But commenters, whether wanted or not, are hardly the only community at Keepa. For every reader who comments, my statistics page shows that 40 or 50 or 60 spent time reading the post without otherwise making their presence known. I do not know very much about these lurkers or what they want from Keepa; I can tell only that many of them come back very often, and they stay long enough to have actually read a post. Whatever the attraction, Keepa is evidently filling a need and serving that silent community.

And there is yet another community served by Keepa, one I am especially proud of attracting: These are the first-time, perhaps only-time, visitors who reach Keepa by Google or other search engines. These visitors are looking for material on very specific topics. Sometimes I Google their search terms myself, and discover that Keepa is the only place that really addresses their needs.

One constantly sought-out post, for example, concerns the bandlos that Primary girls and boys wore through much of the 20th century. My post illustrates the different styles of bandlo, and explains the significance of the various awards mounted on them. The perennial popularity of that post suggests that baby boomers are nostalgic for their Mormon youth, or that their children have recently come across their parents’ carefully saved bandlos, and they want to know what they mean. The sustained interest in posts on Gold-and-Green Balls, sacrament gems, M-Men and Gleaners, and early 20th century Beehive Girl activities spring from the same nostalgic craving. Often-read posts on Mormon visual arts, or music, or the tearing down of distinctive Mormon architecture, would seem to be in the same category.

Another oft-visited post is not really about Mormon history, but about Mormon culture. Several years ago I wrote about dressing my mother for her burial, describing the emotions of that day and offering some practical tips for others who face this responsibility and privilege. I think people must go looking for that information only when they need it; the comments added to that post long after its publication reveal an unexpected bond, a newly forged community, among Latter-day Saints of shared experience.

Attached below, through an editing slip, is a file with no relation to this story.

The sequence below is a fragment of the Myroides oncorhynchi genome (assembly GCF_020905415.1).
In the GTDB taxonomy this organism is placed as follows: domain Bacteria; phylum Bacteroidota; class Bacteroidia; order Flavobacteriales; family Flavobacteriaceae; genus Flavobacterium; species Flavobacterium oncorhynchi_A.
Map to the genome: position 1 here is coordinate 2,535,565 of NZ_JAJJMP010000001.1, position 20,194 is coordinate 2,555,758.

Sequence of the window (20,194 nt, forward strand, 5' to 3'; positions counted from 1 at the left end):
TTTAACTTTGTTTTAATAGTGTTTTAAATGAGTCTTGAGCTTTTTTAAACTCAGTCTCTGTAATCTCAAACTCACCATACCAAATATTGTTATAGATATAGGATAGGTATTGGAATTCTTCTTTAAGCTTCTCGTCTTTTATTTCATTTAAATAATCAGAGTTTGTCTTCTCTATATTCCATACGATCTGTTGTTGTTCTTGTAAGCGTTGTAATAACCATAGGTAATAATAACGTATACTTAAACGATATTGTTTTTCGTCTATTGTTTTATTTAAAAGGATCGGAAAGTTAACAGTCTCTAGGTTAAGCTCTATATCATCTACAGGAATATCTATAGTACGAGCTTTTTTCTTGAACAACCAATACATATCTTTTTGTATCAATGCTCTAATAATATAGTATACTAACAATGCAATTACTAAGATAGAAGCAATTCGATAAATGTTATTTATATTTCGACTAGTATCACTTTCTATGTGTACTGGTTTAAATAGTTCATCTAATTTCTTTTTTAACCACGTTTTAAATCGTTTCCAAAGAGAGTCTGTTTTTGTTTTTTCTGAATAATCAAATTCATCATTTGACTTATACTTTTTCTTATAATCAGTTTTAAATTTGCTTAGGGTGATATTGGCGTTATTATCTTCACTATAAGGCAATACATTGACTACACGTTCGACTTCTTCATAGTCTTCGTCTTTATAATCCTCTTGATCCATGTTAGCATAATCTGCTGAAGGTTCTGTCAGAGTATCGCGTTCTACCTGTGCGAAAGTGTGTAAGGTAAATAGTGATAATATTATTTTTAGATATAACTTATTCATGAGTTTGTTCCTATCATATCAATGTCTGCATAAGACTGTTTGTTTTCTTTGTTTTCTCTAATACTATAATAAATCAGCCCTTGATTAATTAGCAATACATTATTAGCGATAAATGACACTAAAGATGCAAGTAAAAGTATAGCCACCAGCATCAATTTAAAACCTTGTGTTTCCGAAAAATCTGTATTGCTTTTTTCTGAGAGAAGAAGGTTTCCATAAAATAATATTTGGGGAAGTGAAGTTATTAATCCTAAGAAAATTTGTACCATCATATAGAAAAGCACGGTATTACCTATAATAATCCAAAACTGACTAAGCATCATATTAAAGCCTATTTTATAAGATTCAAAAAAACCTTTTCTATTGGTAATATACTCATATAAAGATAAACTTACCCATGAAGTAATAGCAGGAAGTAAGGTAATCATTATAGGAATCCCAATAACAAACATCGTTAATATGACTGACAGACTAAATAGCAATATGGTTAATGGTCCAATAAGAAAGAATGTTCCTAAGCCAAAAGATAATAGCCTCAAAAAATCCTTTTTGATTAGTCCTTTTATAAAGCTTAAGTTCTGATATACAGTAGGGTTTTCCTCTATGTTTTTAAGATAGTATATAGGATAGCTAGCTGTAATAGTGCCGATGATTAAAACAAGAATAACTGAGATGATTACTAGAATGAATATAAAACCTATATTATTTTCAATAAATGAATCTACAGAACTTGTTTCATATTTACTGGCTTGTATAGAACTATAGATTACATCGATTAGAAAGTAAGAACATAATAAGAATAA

Other visitors Google the names of their ancestors and are astonished to find stories at Keepa, sometimes stories that haven’t been passed down in families, they often tell me in private email. My favorite posts to write are the accounts of Latter-day Saints, unknown outside their immediate families, who achieved something extraordinary simply by being who they should have been as Latter-day Saints. These posts are made even more rewarding when correspondence comes from people who have rediscovered their family history through Keepa.

Keepa is not, however, a world solely built on nostalgia and celebration. Because my readers and I share the world view that the Church is indeed what prophets and missionaries claim it is, we feel free to explore darker corners of our past. Examples of this are our several discussions of how our parents and grandparents thought about race. We have looked at poetry and stories and advertisements in our magazines and minstrel shows performed on our ward stages. Keepa’s readers have seen how bad the problem was, and have discussed its effects on the lives of real people, and, I want to believe, are less likely to perpetuate racism or to tell its victims to “just get over it.”

Finally, there is another Latter-day Saint community served by the discussion at Keepa – that is the Church as a whole. Conversations at Keepa have enabled me to put the Acquisitions Department of the Church History Library in touch with readers who are willing to share valuable materials from their family archives. These have included the earliest known recordings of Maoris singing LDS hymns in Maori; the minute books kept by a German high priest in Latvia dating back to before World War I; the minutes kept by a Swiss convert during World War II, who followed his business training and recorded Church meetings verbatim; and the photograph of an Anglo-Indian female convert who lived and died in Calcutta in the 1850s. These and other treasures would have remained unknown to the Church at large, had it not been for discussions that prompted a reader to ask, “Hey, do you think the Church would be interested in this …?”